Grapvine: An Angel takes wing

JERUSALEM HAS lost one of its most colorful and popular personalities with the recent passing of Danny Angel, just three months short of his 90th birthday.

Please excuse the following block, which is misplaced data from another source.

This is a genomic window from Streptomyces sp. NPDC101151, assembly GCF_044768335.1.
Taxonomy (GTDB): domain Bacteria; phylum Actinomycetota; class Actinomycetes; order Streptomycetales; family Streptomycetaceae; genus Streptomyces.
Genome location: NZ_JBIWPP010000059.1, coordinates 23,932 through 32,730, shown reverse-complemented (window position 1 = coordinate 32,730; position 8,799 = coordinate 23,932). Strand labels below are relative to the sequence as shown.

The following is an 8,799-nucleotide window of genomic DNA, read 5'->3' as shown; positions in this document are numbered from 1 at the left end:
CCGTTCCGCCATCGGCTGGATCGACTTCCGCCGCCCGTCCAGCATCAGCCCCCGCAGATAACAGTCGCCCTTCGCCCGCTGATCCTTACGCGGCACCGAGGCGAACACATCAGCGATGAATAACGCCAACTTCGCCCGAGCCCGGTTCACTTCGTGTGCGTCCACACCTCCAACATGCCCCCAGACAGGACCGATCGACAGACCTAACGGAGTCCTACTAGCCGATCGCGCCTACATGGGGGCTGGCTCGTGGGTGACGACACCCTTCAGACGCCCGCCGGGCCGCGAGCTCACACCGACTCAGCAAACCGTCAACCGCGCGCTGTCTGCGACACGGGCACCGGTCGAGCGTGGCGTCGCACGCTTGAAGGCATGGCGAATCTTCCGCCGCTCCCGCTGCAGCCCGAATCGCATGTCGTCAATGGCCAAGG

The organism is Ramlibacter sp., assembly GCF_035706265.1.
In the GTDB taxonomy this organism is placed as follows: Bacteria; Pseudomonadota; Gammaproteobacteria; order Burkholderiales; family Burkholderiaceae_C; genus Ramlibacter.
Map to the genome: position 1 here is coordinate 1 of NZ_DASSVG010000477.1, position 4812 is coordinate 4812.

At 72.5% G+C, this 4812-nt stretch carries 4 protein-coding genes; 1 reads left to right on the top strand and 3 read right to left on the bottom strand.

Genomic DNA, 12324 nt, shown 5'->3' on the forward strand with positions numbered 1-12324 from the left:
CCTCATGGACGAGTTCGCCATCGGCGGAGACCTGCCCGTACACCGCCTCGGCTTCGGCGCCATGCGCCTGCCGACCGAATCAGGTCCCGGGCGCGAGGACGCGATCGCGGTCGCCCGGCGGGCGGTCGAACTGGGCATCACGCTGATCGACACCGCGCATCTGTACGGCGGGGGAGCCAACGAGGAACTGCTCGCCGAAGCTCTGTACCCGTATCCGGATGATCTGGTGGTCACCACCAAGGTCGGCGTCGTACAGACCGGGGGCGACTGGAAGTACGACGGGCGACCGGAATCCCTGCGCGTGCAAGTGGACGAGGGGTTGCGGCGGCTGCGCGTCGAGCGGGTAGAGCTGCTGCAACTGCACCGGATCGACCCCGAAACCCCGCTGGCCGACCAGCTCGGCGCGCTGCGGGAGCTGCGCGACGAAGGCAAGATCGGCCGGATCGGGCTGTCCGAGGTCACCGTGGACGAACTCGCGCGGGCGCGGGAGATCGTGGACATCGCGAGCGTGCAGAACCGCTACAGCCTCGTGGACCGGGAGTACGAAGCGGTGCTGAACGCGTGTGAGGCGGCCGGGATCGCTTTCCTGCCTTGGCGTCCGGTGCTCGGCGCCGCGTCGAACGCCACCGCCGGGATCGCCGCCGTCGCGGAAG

n JERUSALEM HAS lost one of its most colorful and popular personalities with the recent passing of Danny Angel, just three months short of his 90th birthday. The head of Angel Bakery, he was known for his wonderful sense of humor, his dedication to the development of Jerusalem, his leadership and wisdom, his participation at the executive level in local and national business and social welfare organizations and institutions, his addiction to cigars and, in his younger days, his prowess on the dance floor. Angel Bakery is one of the largest bakeries in Israel which, aside from supplying breads, rolls, cakes and cookies, also operates coffee shops. An eighth-generation Jerusalemite who was fluent in seven languages, Angel, who was a graduate of the University of Beirut and the Hebrew University, fought with the Hagana against the British and with the British Army against the Germans. He was with the Jewish Brigade in Italy, and after World War II, remained in Europe as an Aliya Bet activist helping to smuggle Jews into Eretz Yisrael. His friends ranged from international celebrities to simple people who could barely write their names. Never a snob, always ready with a smile and a joke, he was also a workaholic. Even though beset with ill health in recent years, he continued to show up at his office every day almost until the end, when lung cancer triumphed over his otherwise indomitable spirit. n WHILE THERE are still organizations and institutions in Israel that refuse to accept gifts from the International Fellowship of Christians and Jews, no one puts up an argument when lives are at stake. IFCJ president Rabbi Yechiel Eckstein, who on past occasions has stepped in to provide funds that perhaps should have been forthcoming from the government or from local authorities, has done so again and brought a check for NIS 1.5 million to the Barzilai Medical Center in Ashkelon for the purchase of urgently needed equipment. Hospital director Dr. Shimon Sherf said that under the present circumstances Barzilai is simply not in the position to purchase medical equipment, and in desperation turned to Eckstein, who instantly answered the call. n REPORTS IN the Hebrew press indicate that business tycoon and philanthropist Arkadi Gaydamak has been hospitalized in Moscow with a heart murmur which, according to his daughter Katya, was induced by what he perceived as a betrayal by the people of Jerusalem in the municipal elections. He could not understand, as the owner of the Betar soccer team and the rescuer of Bikur Holim hospital, not to mention his support of many and varied causes in the capital, why he received so few votes. It was this disappointment that weighed more heavily on his heart than any money that he lost in some of his business enterprises in Israel, said his daughter. Meanwhile, it is believed that Gaydamak is trying to offload Betar, and there is no guarantee that the team will do any better under a new owner than it did under Gaydamak. n PEOPLE WHO received an invitation from Celia Goodman for an evening at her home to support development in the Negev - specifically in Yeroham, where her daughter Deborah Goodman Golan is one of slightly more than a handful of native English speakers - did not know that they were also going to learn how to play hand drums. Among the people accompanying Goodman Golan from Yeroham was Yigal Dan, a multitalented Sabra musician of Indian background who is a member of the Bnei Israel. Dan brought with him a number of hand drums, which were distributed throughout the room; he then taught those present the various sounds that can be made by tapping on the edge or tapping on the center, as well as different kinds of taps. They quickly got the hang of it, and he got them to play a melody, which they managed to do in harmony. The program also included a buffet prepared by the Culinary Queens of Yeroham, which proved to be interesting and somewhat different fare from what most of those present are used to. The star attraction was supposed to be Yeroham Mayor Amram Mitzna, who at the last minute was unable to attend; but in his absence, Goodman Golan waxed enthusiastic about him and what he has done in Yeroham. Goodman Golan believes that he's the best thing that ever happened to Yeroham, but she hadn't come to Jerusalem to blow Mitzna's horn. She came to raise money for Atid Bamidbar, a multifaceted nonprofit organization that she established in 1990 with Leah Shakdiel, the first woman to serve on a religious council in Israel. Atid Bamidbar encourages and empowers the members of Yeroham's community to document their own history and to take an active role in shaping the town's future as a multicultural community through the support of educational and communal activities.